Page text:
I do think this kind of high variance cards have a place in helping LSPs overcome the odds, but I think they should be costed so that Spikes don't want to play them. I think this card, as costed, is the opposite: Spikes will feel forced to play it if there are targets, but the carrot here isn't obvious enough to attract LSPs.

      A couple great high variance LSP cards that come to mind are Lost in the Mist, Gruesome Discovery and Tricks of the Trade. These cards have definite appeal to LSPs and can easily win them games, but they are totally opt-in, Spikes will almost never play them in the maindeck, but they do make intriguing sideboard options.

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    4. Just remembered Peppersmoke. This is *basically* Peppersmoke, except that it can go into any deck and isn't remotely as good in Faerie decks.

      I'd love to see
      Zap? {R}
      Instant (cmn)
      CARDNAME deals 1 damage to target c/p.
      Kicker {2}
      If you kicked CARDNAME, draw a card.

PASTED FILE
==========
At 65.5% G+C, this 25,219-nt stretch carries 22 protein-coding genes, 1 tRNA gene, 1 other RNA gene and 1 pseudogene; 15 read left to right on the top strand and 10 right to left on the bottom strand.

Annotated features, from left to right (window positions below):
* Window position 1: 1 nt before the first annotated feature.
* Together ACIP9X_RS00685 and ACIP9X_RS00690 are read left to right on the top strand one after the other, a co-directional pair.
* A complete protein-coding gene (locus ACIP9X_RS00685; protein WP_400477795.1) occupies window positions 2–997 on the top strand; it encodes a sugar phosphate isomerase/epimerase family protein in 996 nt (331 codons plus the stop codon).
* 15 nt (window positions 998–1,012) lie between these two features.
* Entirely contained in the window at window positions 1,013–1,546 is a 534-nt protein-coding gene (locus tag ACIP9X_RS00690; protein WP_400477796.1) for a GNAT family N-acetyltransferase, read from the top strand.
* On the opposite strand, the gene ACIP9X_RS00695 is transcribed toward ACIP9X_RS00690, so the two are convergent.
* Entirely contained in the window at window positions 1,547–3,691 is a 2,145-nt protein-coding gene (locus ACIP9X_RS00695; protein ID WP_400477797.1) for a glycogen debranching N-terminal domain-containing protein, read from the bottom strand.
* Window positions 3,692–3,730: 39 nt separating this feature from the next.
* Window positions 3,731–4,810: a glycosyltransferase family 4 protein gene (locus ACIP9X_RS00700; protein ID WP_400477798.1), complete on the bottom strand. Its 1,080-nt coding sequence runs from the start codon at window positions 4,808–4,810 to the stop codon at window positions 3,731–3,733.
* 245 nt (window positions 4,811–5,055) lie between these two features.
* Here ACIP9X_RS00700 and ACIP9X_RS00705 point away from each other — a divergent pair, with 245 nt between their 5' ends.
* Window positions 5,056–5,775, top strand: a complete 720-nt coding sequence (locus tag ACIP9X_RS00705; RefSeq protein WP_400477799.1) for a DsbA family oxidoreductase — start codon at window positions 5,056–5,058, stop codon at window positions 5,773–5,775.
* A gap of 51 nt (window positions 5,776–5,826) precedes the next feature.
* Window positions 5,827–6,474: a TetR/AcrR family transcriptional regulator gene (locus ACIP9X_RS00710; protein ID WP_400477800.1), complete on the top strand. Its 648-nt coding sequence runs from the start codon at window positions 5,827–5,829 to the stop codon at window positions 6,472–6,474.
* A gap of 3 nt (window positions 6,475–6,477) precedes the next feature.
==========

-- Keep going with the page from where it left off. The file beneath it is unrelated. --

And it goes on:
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  7. Is "if it dies in this way" something we could use? I've been using stuff like "target creature gets -3/-3 until end of turn. if it dies in this way, draw a card." on custom cards for a while, didn't realise it wasn't official Magic terminology until I Googled it like five minutes ago xD

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    1. Not within the rules, no. Nothing dies from damage or having less than 1 toughness until state based effects are checked, which happens right before a player would gain priority. That is, after the spell's already finished resolving.

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  8. It feels more like a black card to me